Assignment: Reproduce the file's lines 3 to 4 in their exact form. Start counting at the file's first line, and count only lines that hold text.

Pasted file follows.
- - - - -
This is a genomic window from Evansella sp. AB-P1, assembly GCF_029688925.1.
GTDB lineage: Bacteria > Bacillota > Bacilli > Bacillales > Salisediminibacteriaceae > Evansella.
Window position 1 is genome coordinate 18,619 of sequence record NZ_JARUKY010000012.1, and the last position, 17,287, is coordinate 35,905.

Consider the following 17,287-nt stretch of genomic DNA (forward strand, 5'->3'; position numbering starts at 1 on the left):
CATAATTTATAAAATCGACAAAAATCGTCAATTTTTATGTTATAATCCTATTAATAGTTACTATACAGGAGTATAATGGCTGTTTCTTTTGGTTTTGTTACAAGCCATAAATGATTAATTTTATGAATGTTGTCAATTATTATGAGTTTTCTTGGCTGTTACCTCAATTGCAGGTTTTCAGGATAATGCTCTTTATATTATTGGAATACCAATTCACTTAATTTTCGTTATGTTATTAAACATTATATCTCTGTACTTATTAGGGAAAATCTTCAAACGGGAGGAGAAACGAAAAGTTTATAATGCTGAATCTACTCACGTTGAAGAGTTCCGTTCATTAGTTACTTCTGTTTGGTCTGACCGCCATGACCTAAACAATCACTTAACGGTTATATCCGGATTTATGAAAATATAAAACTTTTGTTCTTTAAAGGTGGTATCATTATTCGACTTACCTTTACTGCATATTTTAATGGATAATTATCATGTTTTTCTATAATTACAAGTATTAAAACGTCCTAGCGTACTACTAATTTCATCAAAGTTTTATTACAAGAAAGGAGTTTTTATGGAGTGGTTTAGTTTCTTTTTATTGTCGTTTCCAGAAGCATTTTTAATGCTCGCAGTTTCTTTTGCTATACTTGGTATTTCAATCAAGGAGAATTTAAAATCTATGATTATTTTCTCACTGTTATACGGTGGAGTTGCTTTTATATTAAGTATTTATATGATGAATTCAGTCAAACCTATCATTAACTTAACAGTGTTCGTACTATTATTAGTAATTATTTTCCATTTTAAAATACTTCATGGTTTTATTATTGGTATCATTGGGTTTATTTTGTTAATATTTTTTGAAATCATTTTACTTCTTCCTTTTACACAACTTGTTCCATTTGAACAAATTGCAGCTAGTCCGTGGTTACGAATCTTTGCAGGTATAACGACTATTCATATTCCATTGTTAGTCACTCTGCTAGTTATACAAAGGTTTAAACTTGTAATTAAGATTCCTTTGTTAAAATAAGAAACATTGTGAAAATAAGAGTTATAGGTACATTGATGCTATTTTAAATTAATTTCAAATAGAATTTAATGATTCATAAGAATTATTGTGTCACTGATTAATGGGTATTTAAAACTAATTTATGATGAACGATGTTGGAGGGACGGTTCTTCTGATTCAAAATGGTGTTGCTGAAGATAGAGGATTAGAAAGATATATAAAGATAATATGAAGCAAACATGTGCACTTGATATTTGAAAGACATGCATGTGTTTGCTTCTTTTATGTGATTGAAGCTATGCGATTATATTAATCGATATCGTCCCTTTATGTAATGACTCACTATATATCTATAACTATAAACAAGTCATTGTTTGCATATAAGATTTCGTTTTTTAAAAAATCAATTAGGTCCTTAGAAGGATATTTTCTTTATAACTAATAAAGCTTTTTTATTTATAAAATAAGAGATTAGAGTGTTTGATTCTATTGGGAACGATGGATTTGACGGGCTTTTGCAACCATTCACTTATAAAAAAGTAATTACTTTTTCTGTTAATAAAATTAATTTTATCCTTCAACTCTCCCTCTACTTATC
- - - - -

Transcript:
Window position 1 is genome coordinate 18,619 of sequence record NZ_JARUKY010000012.1, and the last position, 17,287, is coordinate 35,905.

Consider the following 17,287-nt stretch of genomic DNA (forward strand, 5'->3'; position numbering starts at 1 on the left):